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Amos P. Miller - b. Dayton, Ohio 1849

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Amos P. Miller - b. Dayton, Ohio 1849

Posted: 30 Apr 2011 9:32PM GMT
Classification: Biography
Edited: 30 Apr 2011 11:04PM GMT
Surnames: Miller, Foutz, Souders, Shock, Comer, Grove, Ulrey, Devilhiss, Millard, Garber, Rife, Wholsinger, Petry, Hapner, Slusher
from a book found on HeritageQuest Online – not in my line

Title: A biographical history of Darke County, Ohio
Authors: Daughters of the American Revolution.
City of Publication: Evansville, Ind.:
Publisher: Unigraphic,
Date: 1900
Page Count: 816
Notes: "The reproduction of this book has been made possible through the sponsorship of the Fort Green Ville Chapter, Daughters of the American Revolution, Fort Green Ville, Ohio"--T.p. verso.
Reprint. Originally published: Chicago: Lewis Pub. Co., 1900.
Includes indexes.
Reproduction of original in the Newberry Library.
ports.
Reel/Fiche Number: (Genealogy and local history ; LH15095).

found on pages 267 to 269 – Genealogical and Biographical Record

Amos P. Miller

The farming interests of Butler township as well represented by Amos P. Miller, who resides on section 33, where he has a find farm under a high state of cultivation. He was born near Dayton, Ohio, September 9, 1849. His father, David T. Miller, was a native of Rockingham county, Virginia, born February 15, 1812, and in 1822, at the age of ten years, he removed to Montgomery county, Ohio, with his parents, David and Hannah (Foutz) Miller, both of whom were natives of Virginia. The grandparents of our subject had five sons and one daughter, all of who reached mature years, were married and reared families of their own, namely: Michael, Joel, Solomon, David T., John and Barbara. All are now deceased. The mother of these children survived her husband about twenty years and died in 1863, in her ninety-first year. Her remains were laid by his side in the Hull cemetery in Perry township, Montgomery county.

David T. Miller spent the greater part of his youth in Ohio, being reared amid the wild scenes of the frontier. After he had attained to man’s estate he chose as a companion and helpmate on life’s journey Miss Eliza Souders, by who two children were born, one of who died in infancy, and one Ephraim, lived until about thirty-five years of age, leaving three children. After the death of his first wife David T. Miller married Miss Anna Shock, who was born in Montgomery county, Ohio, in 1819. They were married about 1838 and ten children graced their union, of whom nine reached mature years, as follows: John, who died in 1866; Susannah, who became the wife of Noah Comer and died about 18778, leaving five children; Hannah, who became the wife of David Grove and died in the fall of 1898, at the age of fifty-one years, leaving four sons; David I., who died in 1874, leaving two sons; Amos P.; Rachel, who first married Noah Ulrey, by who she had three children, and is now the wife of Cyrus Devilbiss; by who she has four children; Samuel, who is living on the homestead farm west of Dayton and has seven daughters and one son; Aaron, who removed from Kansas to southern California in 1895 and is there living with his family of seven children; and Kate Ann, wife of Charles Millard, who resides hear the home farm in Montgomery county with his wife and four children, three daughters and a son. Mrs. Miller was called to her final rest in December, 1872, and the father was afterward married again. His death occurred in August, 1886. He was a tanner by trade and carried on business along that line on his own account for about twenty years. He owned three hundred acres of land in Montgomery county, also land in Kansas, and liberally aided all of his children. Both he and his wife were members of the German Baptist church, and their remains were interred in the Hull cemetery.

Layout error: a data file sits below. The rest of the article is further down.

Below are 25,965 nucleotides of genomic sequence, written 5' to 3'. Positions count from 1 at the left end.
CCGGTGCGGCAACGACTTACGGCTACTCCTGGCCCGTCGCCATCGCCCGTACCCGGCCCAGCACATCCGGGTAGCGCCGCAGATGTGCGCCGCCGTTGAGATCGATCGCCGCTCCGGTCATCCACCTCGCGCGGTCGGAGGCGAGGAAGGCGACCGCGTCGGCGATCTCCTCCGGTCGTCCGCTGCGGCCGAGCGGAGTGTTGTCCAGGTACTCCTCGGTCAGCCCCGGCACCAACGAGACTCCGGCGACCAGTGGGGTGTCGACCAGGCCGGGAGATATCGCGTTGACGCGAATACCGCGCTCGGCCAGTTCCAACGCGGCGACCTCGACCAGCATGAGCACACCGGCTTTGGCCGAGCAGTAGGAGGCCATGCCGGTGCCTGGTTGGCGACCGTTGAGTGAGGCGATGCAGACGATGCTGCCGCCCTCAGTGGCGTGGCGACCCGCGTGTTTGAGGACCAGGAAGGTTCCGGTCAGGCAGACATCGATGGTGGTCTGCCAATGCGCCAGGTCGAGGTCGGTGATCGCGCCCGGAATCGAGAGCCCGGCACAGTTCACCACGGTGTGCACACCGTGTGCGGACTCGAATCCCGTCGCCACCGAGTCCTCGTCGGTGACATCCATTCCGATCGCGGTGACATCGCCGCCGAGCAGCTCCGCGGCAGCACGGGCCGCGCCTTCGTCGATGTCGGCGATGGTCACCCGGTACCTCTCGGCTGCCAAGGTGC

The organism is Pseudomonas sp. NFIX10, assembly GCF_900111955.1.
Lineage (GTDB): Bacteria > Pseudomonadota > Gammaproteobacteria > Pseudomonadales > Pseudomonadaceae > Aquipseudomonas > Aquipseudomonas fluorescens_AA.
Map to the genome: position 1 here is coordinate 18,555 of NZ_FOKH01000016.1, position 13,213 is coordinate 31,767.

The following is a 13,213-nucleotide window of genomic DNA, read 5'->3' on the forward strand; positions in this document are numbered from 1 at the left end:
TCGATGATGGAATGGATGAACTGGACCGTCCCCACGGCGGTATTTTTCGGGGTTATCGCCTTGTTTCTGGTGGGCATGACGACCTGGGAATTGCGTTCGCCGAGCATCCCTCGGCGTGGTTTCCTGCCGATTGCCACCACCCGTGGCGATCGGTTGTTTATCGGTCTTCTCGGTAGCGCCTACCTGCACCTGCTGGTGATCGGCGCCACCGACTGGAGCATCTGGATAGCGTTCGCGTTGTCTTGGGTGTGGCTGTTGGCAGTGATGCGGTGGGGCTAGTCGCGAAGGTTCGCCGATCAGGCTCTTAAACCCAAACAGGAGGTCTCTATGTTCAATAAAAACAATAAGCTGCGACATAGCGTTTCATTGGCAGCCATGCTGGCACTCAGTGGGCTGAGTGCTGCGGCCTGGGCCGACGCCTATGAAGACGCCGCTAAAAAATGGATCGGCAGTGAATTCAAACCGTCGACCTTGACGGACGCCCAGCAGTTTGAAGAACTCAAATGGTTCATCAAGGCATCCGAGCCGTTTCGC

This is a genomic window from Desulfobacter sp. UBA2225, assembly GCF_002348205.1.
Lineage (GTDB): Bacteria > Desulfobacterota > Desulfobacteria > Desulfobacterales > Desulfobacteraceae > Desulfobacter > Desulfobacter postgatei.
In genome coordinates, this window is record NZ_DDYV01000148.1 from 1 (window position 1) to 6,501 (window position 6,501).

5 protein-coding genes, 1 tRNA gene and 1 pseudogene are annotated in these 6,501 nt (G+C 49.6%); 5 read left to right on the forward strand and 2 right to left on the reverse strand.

Mr. Miller, of this review, received an ordinary common-school education and remained at home until his twenty-third year, when he was married, on the 26th of March, 1872, to Barbara E. Garber, whose birth occurred in Montgomery county, in 1851, her parents being Jonathan and Catharine (Rife) Garber. Nine children have been born of this union: Elsie M., wife of Abram Wholsinger, of Preble county; Clement L., a farmer of Butler township, who is married and has one son and one daughter; Catherine V., wife of William Petry, of Preble county, by who she has one daughter; Olive I., wife of John Hapner, of Preble county, by whom she has one daughter; Rachel E., wife of Charles Slusher, of Preble county; David I., who aids his father in the operation of the home farm; Jonathan O., who died at the age of eight years; and George E. and John D., who are yet under the parental roof.

Mr. Miller located upon his present farm in the spring of 1882 and has here eighty acres of land. In addition to the raising of cereals he makes a specialty of the growing of tobacco, and for several years has operated a threshing machine. His place is improved with fine buildings, and everything about the farm is neat and thrifty in appearance, indicating the careful supervision of the owner. Mr. Miller is independent in politics and has not voted since casting his ballot for General Hancock, twenty years ago. His time and attention are largely given to his business affairs and in these he has met with creditable success. Activity in the affairs of life, guided by sound judgment, has brought to him a comfortable competence and he is therefore classified among the substantial farmers of his community.

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